Concussions are notoriously difficult to diagnose. Hennepin County Medical Center neurosurgeon and researcher Dr. Uzma Samadani would know. For more than five years, she’s been working to change the way brain injuries are diagnosed and defined through Oculogica, a medical technology startup she co-founded to identify brain injuries.

Oculogica’s software tracks pupil movement, which helps diagnose concussions. In her research, Samadani discovered that normal, healthy people move their eyes differently than those with swelling in their brain. By studying these abnormalities in movement, doctors can find out the location and severity of a brain injury, which is key to determining how it should be treated. That’s easier said than done.

Someone with a concussion can exhibit around 20 potential symptoms. Because of that volume, these symptoms can be difficult to interpret. Another method of diagnosis is through CT scans, which are used to examine acute brain injuries, but concussions don’t show up in these images.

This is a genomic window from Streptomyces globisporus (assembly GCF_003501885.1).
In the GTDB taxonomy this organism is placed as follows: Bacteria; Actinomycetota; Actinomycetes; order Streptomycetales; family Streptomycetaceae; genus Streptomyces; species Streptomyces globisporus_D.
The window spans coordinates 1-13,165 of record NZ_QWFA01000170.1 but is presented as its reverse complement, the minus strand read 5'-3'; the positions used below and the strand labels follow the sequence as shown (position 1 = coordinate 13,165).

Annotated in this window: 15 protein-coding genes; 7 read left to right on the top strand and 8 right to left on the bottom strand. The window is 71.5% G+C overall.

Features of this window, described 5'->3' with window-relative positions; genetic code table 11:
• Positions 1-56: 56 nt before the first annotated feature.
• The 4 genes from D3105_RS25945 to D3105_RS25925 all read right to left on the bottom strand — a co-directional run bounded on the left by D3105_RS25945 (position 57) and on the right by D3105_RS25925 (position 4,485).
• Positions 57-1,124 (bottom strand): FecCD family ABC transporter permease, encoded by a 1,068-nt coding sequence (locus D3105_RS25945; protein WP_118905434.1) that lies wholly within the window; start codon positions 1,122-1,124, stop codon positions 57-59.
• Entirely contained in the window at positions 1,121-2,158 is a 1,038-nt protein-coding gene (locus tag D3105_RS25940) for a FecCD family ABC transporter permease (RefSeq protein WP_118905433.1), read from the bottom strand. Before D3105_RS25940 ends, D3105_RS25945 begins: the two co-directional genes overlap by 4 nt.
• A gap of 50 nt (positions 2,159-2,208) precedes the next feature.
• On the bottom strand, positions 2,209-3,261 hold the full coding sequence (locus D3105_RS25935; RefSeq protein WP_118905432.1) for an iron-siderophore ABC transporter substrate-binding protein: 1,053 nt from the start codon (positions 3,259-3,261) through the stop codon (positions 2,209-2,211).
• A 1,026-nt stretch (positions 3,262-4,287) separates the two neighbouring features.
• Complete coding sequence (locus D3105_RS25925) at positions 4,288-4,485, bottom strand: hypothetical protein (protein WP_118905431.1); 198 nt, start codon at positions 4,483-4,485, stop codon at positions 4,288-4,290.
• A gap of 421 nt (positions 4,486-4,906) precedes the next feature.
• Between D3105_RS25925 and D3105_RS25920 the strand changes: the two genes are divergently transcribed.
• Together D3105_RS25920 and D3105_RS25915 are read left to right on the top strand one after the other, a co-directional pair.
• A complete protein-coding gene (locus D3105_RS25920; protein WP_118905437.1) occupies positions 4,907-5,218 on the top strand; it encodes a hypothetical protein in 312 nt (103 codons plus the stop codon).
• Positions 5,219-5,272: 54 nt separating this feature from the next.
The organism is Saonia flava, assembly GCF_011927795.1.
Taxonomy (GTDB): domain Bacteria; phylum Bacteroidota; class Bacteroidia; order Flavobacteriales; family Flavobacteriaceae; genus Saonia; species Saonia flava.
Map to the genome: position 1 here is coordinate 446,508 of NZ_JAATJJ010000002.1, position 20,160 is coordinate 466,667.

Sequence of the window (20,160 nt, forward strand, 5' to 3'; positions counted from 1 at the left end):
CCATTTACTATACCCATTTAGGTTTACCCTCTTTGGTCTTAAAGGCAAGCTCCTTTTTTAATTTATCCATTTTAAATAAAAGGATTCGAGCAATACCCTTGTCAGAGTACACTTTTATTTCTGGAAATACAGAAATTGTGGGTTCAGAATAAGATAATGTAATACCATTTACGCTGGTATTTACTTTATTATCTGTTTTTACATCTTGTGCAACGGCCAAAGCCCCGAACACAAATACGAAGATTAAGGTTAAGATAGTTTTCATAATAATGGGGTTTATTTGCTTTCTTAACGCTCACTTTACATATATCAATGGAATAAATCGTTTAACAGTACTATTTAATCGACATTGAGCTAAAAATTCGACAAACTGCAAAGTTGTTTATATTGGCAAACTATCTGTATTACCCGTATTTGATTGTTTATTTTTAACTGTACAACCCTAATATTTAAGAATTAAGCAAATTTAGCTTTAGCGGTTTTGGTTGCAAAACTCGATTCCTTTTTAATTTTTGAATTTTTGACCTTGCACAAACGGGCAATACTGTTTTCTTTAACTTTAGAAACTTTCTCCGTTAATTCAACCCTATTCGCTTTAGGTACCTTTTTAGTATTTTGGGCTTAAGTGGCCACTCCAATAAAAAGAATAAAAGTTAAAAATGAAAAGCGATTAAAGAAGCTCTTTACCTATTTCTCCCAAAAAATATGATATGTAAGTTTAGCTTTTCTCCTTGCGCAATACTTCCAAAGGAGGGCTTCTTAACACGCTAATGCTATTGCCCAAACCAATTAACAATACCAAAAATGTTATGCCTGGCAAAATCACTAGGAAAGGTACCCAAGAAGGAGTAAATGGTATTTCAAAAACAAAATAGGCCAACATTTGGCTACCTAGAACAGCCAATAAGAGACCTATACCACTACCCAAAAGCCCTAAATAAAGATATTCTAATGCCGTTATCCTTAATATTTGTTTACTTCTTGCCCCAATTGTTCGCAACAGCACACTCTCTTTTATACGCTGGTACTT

Samadani said that the most common way to diagnose a brain injury is often through physical examination, and by studying a patient’s history. All of these processes are usually to determine if a patient has a concussion in the first place.

As a neurosurgeon studying brain injury, Samadani became interested in learning how to objectively determine if someone was getting better or worse after a brain injury.

“Once we came up with the idea, we knew that we wanted to create something that actually told you what was wrong,” she said.

Brain injuries can be deadly. They’re the leading cause of 50 percent of all trauma deaths, and the most common cause of death for people under 35, according to Samadani. These types of injuries most commonly occur during falls or car accidents.

Oculogica’s headquarters are in New York City, where Samadani was previously an assistant professor at New York University. Several years ago, Hennepin County Medical Center recruited her to join their neurosurgery team. She is also an associate professor of neurosurgery at the University of Minnesota.

Oculogica has raised around $3 million to date, according to Crunchbase, and has received funding from local angel investors Gopher Angels and Sofia Fund. Samadani said that the company is currently focused on receiving FDA approval for its technology, and hopes to move to commercialization by 2019.